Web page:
Parents welcome less invasive child heart procedure with faster recovery, less scarring

Greta Osterholm, 3, underwent a heart procedure that had a faster recovery time than the more traditional method.

Three months removed from heart surgery and Greta Osterholm is feeling great, bouncing around a playground like a three-year-old should on a sunny, July afternoon.

"She basically has a clean bill of health," said Ryan Osterholm, Greta’s father. "We’ll maybe check in every year for a few years. After that, it’s fixed."

Greta was born with a hole in the wall between the heart’s two upper chambers - a significant health issue if left untreated. An initial attempt to repair the defect with a catheter procedure through her leg failed because the hole in her heart was too large. The Osterholm’s initial medical team then said the next option was full-blown open-heart surgery, requiring the cracking of her sternum.

"Panic, shock," said Ryan. "We weren’t expecting to have to do that. You obviously do what’s put in front of you. It was a really difficult day obviously."

The family sought out a second opinion at M Health Fairview University of Minnesota Masonic Children’s Hospital, where pediatric cardiac surgeons have fine-tuned a unique procedure that’s performed at just a few medical facilities across the country.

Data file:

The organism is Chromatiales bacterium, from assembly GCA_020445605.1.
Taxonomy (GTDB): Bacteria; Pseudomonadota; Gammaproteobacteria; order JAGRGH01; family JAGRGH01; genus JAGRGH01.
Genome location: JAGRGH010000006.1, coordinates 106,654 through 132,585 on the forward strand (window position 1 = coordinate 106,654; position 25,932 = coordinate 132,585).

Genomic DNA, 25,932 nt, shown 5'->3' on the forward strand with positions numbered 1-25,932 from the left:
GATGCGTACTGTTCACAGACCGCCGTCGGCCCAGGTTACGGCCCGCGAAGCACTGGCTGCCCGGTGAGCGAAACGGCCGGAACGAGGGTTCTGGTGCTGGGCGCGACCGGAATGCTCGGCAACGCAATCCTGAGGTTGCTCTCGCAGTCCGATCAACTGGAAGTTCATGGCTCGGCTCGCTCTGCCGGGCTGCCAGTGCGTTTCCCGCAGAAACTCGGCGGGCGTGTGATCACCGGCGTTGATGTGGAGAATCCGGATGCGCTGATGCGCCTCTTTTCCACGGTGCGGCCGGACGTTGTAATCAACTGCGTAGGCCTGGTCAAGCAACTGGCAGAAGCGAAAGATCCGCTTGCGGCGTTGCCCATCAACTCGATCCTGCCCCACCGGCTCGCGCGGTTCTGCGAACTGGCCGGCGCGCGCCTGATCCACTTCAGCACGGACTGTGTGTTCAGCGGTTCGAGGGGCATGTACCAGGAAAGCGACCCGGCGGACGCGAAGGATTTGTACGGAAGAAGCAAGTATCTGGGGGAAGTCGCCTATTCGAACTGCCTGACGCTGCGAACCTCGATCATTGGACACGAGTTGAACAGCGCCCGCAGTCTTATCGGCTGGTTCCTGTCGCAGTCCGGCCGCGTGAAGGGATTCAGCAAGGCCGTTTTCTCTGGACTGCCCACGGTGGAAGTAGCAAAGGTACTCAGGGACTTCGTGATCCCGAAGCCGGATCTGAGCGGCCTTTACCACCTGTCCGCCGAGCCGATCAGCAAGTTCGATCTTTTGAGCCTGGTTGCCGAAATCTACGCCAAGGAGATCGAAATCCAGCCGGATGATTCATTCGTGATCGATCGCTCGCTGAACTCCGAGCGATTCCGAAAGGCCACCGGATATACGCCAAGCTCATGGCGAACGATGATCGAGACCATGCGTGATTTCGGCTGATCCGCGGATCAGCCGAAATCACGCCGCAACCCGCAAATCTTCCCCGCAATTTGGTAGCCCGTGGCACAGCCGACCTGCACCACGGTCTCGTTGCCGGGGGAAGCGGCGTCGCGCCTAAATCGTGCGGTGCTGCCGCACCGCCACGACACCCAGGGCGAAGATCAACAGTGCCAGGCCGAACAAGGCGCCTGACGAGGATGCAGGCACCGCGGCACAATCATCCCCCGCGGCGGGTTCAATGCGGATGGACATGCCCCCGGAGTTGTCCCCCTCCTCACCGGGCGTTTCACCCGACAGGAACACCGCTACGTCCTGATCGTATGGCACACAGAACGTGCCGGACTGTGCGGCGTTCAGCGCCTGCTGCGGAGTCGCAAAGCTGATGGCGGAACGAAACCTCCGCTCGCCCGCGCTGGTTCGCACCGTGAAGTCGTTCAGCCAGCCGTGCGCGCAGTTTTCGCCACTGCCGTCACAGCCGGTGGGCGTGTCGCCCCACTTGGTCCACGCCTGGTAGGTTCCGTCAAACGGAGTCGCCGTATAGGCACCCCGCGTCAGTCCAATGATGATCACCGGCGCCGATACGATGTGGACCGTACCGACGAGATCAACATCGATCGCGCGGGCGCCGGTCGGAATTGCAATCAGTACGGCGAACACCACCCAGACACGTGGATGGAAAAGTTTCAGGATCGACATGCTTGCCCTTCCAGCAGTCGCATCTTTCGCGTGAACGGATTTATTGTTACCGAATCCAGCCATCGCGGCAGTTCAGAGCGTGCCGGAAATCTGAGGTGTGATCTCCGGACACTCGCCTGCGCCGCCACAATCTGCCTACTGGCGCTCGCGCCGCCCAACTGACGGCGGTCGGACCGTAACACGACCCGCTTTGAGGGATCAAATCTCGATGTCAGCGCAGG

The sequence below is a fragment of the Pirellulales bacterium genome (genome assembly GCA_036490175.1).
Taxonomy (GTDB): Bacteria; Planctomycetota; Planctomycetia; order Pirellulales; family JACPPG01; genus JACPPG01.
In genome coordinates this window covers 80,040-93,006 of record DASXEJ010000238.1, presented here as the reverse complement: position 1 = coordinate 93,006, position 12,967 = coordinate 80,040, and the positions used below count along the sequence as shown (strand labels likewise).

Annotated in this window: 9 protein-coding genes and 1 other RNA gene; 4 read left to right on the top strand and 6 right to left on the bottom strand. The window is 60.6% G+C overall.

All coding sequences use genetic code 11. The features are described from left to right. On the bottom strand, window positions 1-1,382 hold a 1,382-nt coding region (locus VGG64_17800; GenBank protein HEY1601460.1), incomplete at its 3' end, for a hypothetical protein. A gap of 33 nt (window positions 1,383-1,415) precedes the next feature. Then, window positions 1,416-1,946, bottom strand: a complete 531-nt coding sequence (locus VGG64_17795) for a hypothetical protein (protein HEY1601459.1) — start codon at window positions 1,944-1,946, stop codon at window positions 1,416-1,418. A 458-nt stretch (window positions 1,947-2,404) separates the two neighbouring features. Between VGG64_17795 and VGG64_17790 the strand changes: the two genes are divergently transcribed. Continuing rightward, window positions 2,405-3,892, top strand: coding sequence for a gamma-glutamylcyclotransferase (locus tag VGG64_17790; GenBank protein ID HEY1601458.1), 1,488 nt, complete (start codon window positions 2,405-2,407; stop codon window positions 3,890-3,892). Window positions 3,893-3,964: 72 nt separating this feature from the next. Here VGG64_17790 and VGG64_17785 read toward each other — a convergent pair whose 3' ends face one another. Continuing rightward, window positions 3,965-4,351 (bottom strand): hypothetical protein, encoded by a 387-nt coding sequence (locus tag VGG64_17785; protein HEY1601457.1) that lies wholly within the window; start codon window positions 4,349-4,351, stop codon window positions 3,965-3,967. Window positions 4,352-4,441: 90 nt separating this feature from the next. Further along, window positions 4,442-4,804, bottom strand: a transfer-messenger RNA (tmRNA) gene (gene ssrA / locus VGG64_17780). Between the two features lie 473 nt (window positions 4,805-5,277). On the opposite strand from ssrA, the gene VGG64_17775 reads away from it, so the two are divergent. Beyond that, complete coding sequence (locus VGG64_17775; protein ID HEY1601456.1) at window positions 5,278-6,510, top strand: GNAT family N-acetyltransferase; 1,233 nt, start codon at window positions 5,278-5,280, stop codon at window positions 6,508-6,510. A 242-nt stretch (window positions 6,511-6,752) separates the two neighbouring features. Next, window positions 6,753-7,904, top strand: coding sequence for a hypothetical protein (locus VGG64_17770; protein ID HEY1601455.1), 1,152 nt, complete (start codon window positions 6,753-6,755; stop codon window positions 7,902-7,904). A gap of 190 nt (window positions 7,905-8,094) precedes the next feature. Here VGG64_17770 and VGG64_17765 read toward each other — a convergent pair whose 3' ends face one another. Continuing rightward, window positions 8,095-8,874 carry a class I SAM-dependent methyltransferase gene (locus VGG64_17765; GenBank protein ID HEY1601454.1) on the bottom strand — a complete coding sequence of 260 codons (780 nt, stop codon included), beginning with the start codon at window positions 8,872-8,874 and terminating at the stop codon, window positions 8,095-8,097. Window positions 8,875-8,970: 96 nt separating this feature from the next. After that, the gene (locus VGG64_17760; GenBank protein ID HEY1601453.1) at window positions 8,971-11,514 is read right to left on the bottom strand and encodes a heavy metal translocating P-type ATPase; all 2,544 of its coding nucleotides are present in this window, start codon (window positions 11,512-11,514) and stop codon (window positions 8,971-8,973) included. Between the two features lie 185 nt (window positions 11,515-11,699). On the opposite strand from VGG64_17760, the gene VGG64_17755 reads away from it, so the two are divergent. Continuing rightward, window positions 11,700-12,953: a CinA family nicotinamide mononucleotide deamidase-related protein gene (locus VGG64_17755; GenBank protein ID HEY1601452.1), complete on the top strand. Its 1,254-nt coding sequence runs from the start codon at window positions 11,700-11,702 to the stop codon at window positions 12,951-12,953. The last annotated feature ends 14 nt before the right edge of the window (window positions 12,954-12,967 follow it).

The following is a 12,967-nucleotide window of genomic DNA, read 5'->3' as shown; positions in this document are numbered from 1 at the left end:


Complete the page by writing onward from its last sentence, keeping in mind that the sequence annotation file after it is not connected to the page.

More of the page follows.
The procedure, called a vertical right lateral thoracotomy, allows the repair to be made through a small incision under a patient’s armpit. It produces the same results, but does not require the cracking of bones, has no long-term surgical scars on the chest and has a faster recovery.

Greta was in and out of the hospital in just a couple days.

"The whole goal of treating these children with congenital heart disease is trying to have them be as normal as quickly as possible," said Dr. Gurumurthy Hiremath, a pediatric cardiologist at M Health Fairview. "That’s what we want to achieve. And I think with an innovative surgery like this, we were able to get her to be a kid as soon as possible." 

"That’s one of the things we all learn from operating on infants and newborns," said Dr. Sameh Said, a congenital heart surgeon at M Health Fairview. "You have to be absolutely precise and meticulous, and paying attention to all the details. All of the details."

To Greta’s parents, it made all the difference to have their little girl back home.

"It was amazing," said Monica Osterholm, Greta’s mother. "Better than we expected going in. To spend two nights in the hospital and be out, literally chasing me to the car. We are super grateful."